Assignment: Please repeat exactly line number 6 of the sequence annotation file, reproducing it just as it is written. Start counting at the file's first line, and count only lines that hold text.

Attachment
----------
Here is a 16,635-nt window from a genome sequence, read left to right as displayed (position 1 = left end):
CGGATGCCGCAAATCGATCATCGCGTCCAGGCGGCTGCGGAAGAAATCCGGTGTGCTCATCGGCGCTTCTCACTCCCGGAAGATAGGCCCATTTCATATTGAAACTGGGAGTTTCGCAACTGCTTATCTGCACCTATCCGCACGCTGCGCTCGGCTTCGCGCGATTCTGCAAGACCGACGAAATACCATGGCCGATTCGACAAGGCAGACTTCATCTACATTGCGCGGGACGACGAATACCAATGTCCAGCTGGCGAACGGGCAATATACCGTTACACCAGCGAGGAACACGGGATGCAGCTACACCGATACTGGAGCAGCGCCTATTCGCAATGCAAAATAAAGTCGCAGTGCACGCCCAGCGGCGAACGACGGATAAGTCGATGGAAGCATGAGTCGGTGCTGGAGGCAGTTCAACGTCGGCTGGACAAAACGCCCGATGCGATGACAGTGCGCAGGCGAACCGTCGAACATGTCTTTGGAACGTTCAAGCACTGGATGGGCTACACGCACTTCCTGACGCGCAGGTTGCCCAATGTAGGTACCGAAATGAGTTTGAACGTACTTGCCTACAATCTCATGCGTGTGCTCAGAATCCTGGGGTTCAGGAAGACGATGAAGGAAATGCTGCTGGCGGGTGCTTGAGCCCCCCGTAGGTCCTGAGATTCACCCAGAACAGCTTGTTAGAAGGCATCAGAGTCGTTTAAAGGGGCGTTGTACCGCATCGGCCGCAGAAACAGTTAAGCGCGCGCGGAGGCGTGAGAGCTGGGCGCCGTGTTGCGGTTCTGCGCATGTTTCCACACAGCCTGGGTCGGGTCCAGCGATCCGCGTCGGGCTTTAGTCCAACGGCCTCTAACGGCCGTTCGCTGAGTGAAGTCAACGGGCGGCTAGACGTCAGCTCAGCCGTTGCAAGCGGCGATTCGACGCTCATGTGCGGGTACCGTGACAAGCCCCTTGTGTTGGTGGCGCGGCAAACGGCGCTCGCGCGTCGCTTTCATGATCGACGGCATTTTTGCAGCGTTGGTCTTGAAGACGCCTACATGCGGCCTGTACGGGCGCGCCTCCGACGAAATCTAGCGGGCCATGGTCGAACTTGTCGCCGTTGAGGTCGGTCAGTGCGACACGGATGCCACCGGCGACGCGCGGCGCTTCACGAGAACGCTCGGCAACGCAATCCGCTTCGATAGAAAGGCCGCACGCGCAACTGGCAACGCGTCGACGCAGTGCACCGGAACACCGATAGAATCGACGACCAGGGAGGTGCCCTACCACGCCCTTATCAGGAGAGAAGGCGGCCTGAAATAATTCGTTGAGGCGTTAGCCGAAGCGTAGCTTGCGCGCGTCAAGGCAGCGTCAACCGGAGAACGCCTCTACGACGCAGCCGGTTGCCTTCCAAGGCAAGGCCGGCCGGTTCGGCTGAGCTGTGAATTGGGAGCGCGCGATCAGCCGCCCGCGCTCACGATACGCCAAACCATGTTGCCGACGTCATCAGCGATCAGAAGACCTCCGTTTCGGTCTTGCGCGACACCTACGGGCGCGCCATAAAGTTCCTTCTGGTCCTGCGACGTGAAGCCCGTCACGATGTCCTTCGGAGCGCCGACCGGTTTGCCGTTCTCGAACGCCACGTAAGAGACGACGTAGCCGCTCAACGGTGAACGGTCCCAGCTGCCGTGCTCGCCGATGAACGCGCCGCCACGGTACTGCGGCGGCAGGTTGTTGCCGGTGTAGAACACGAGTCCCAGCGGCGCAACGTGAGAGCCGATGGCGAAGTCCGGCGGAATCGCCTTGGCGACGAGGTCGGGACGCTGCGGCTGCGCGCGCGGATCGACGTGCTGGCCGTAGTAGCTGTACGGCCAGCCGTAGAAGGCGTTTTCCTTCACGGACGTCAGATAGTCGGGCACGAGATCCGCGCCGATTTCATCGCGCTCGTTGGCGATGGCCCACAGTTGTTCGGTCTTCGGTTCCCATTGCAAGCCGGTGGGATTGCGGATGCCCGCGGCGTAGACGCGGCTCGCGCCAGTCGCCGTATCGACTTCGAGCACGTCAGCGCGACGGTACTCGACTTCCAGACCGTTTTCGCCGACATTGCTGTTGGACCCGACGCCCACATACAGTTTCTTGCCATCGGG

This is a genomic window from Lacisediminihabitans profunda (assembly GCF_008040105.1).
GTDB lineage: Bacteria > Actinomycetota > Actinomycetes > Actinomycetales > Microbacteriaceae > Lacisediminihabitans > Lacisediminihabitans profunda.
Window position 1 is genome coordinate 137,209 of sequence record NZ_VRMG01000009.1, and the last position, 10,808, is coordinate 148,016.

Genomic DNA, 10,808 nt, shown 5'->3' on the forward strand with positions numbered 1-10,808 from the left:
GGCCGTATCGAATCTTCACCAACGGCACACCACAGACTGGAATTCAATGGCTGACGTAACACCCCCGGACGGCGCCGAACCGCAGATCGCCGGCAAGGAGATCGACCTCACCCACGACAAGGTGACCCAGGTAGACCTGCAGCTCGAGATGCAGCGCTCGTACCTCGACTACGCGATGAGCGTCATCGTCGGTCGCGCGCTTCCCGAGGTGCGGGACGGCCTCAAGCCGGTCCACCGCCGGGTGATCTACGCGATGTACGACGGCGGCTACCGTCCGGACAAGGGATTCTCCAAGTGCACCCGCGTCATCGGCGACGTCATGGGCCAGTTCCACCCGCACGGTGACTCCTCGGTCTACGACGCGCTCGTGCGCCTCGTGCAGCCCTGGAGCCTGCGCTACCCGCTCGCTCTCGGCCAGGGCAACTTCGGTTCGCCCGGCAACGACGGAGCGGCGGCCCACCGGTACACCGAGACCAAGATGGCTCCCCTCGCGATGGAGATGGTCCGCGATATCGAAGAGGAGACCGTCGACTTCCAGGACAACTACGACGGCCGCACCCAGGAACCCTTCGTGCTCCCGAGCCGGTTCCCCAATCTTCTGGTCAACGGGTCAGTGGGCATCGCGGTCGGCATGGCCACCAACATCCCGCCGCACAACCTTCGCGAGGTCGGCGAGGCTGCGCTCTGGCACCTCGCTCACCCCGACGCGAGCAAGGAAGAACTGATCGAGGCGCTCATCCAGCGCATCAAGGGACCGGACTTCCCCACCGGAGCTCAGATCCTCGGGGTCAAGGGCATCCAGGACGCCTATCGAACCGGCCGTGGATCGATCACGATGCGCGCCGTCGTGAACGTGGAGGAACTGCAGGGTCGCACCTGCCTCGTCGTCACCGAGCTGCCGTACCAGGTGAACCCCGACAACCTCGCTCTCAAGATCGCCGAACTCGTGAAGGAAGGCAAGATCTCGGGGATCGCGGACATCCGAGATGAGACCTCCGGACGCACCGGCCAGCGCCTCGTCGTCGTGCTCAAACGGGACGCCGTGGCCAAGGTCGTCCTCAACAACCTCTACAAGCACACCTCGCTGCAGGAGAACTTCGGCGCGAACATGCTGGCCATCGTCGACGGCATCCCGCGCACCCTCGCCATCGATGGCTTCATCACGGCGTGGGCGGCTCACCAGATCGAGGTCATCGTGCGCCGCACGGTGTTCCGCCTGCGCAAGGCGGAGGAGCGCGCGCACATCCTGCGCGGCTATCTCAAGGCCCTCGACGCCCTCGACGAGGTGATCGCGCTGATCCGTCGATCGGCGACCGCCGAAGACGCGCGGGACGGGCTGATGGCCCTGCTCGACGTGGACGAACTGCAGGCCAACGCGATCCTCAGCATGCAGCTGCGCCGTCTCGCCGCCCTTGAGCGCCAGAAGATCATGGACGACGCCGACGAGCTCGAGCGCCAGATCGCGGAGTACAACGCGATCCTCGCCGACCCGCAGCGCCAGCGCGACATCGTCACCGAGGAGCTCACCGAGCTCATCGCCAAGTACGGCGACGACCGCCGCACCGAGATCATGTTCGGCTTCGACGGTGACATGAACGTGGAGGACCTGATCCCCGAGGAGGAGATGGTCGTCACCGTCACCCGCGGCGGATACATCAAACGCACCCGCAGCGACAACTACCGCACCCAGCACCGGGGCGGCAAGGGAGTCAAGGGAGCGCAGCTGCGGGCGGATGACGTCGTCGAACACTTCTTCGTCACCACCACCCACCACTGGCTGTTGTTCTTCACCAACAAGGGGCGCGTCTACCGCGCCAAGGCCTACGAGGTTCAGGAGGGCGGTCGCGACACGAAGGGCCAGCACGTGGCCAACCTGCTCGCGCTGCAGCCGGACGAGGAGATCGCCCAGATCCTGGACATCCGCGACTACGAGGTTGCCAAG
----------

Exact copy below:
Genomic DNA, 10,808 nt, shown 5'->3' on the forward strand with positions numbered 1-10,808 from the left: